ed and taught in the fame Ifland. Charon the Hiftorian, Adeiman-
tus, and Anaximenes the Rhetor, were of Lampfaciis. Agathar-
chides the Ariftotelicic, of Gnidus. Erajlus and Caryfcus, of the
Socratick School, were Natives of Scepjis near Troy. That little
Place was formerly famous for the Birth of Demetrius, the cele-
brated Critick, contemporary with Arijlarchus ; and of MetrodoruSy
a Man of high Spirit and Eloquence, the unhappy Favourite of the


and Writings of}!{ounvi. 9

Schools, and the Houfes of the Great ; to be
Companions for their Princes % and to leave
fome noble Monuments for Poflerity.

I T will probably be thought too great a Re-
finement to obferve, that Homer muft have


^t^xMithridates. HegeJias,Xenocles, and Menippus , the Authors
and greateft Ornaments of the JJiatick Eloquence : And in general,
the Tcacners of Oratory and Philofophy came from the fame Coaft :
Diophanes ; Potamon zndLe/doc/es, great Men and Rivals, from Miiy-.
lene ; Crinagoras, Dtonyjiui Jtticus, Diodorus Sardianus, Diotrephes^
Alexander firnamed Lychnus, Dionyfocles, and Damafus called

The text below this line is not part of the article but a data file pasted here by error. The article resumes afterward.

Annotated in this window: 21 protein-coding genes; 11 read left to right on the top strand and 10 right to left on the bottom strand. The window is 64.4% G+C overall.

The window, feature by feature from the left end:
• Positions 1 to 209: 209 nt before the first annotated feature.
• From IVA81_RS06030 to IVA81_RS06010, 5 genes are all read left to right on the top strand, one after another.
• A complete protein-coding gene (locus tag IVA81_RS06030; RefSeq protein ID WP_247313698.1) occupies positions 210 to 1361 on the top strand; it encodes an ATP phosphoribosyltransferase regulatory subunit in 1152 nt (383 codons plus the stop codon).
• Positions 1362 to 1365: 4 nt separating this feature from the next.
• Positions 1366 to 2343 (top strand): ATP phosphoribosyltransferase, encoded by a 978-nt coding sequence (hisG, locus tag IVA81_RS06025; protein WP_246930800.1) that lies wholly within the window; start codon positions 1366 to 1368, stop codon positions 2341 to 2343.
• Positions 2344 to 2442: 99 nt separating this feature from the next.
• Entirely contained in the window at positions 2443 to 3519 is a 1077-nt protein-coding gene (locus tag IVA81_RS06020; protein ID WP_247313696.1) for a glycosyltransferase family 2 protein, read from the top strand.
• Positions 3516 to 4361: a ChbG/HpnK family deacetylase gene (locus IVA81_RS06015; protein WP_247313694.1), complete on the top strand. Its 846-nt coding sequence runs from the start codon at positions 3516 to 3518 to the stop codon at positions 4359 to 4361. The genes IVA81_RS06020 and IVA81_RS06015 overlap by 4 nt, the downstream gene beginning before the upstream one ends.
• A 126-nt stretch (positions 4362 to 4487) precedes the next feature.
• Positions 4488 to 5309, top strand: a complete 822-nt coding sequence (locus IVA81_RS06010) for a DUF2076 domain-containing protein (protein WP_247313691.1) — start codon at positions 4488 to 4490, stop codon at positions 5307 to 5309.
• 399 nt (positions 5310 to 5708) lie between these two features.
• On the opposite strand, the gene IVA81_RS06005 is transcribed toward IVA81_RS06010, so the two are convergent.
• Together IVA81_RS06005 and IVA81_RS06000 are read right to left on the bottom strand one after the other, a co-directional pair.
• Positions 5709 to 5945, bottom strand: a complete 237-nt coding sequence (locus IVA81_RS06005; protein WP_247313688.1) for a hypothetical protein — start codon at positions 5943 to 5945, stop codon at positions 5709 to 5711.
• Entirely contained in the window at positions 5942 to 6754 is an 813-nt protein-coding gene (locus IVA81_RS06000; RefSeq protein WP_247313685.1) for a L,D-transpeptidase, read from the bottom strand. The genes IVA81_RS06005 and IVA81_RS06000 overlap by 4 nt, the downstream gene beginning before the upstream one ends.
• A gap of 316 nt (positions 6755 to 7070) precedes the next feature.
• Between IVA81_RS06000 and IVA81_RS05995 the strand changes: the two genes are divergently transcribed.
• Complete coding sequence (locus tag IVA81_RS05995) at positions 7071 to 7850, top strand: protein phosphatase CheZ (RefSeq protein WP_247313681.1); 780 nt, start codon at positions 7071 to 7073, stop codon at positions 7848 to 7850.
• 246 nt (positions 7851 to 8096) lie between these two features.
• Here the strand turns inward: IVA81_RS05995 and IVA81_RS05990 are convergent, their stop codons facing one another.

Scombrus ; Apolloniiis Nyf^ns, Menecratcs, Apollonius Malacus, Nl-
cias of Cos, who grew Anibitious and tamed Tyrant ; Theodoras
C> onus the Dialeftick, Archidamus, Jntipater, Nejlory Stoicks ;
with many others, whom fee in Setieca the Father, his Confro-
rjer. iS Suafor. where he relates the Sentences of the Grecian

* Theophanes the Hiftorian, Pofnpeyh great Friend and Counfellor,
was of Mitylene : His Son was afterwards Prefedl of AJia. Ari-
Jiodemus of Ny/a had been Pompefs Mailer ; and his Coufin-Ger-
man of the fame Name, was entrufted with the Education of the
Children of that great Man His younger Son Sextus Pompey,
when he was Lord of the Seas, had Dionyjlus the Halicar7iajfean
among his Friends, the celebrated Hiilorian and Critick. Theo-
pompus of Gnidus, and his Son, were botli Favourites of Jid'ius
CJfar ; and the Father had a great hand in his ihort Adminiltra-